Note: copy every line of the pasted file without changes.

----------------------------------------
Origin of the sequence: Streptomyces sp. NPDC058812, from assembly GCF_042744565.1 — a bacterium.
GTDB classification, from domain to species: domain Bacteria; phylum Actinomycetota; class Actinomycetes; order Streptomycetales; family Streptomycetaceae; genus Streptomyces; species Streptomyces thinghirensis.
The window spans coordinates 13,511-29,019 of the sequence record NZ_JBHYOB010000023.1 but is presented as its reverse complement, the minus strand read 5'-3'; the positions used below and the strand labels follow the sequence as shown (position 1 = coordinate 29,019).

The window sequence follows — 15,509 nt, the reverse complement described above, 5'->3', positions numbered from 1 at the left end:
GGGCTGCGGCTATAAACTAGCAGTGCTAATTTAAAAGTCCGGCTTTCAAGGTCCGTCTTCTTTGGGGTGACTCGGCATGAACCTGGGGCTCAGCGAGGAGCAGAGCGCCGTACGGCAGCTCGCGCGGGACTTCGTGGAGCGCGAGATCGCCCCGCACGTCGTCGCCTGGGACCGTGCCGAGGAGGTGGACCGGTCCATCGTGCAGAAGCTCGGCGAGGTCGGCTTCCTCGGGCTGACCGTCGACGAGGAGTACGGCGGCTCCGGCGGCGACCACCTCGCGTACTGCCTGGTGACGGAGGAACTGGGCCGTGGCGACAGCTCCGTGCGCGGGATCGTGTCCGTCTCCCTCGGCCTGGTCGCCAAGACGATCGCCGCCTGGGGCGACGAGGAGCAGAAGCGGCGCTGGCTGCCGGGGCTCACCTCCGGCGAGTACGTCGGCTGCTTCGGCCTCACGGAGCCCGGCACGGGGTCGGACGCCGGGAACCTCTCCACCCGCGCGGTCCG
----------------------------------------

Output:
Origin of the sequence: Streptomyces sp. NPDC058812, from assembly GCF_042744565.1 — a bacterium.
GTDB classification, from domain to species: domain Bacteria; phylum Actinomycetota; class Actinomycetes; order Streptomycetales; family Streptomycetaceae; genus Streptomyces; species Streptomyces thinghirensis.
The window spans coordinates 13,511-29,019 of the sequence record NZ_JBHYOB010000023.1 but is presented as its reverse complement, the minus strand read 5'-3'; the positions used below and the strand labels follow the sequence as shown (position 1 = coordinate 29,019).

The window sequence follows — 15,509 nt, the reverse complement described above, 5'->3', positions numbered from 1 at the left end:
GGGCTGCGGCTATAAACTAGCAGTGCTAATTTAAAAGTCCGGCTTTCAAGGTCCGTCTTCTTTGGGGTGACTCGGCATGAACCTGGGGCTCAGCGAGGAGCAGAGCGCCGTACGGCAGCTCGCGCGGGACTTCGTGGAGCGCGAGATCGCCCCGCACGTCGTCGCCTGGGACCGTGCCGAGGAGGTGGACCGGTCCATCGTGCAGAAGCTCGGCGAGGTCGGCTTCCTCGGGCTGACCGTCGACGAGGAGTACGGCGGCTCCGGCGGCGACCACCTCGCGTACTGCCTGGTGACGGAGGAACTGGGCCGTGGCGACAGCTCCGTGCGCGGGATCGTGTCCGTCTCCCTCGGCCTGGTCGCCAAGACGATCGCCGCCTGGGGCGACGAGGAGCAGAAGCGGCGCTGGCTGCCGGGGCTCACCTCCGGCGAGTACGTCGGCTGCTTCGGCCTCACGGAGCCCGGCACGGGGTCGGACGCCGGGAACCTCTCCACCCGCGCGGTCCG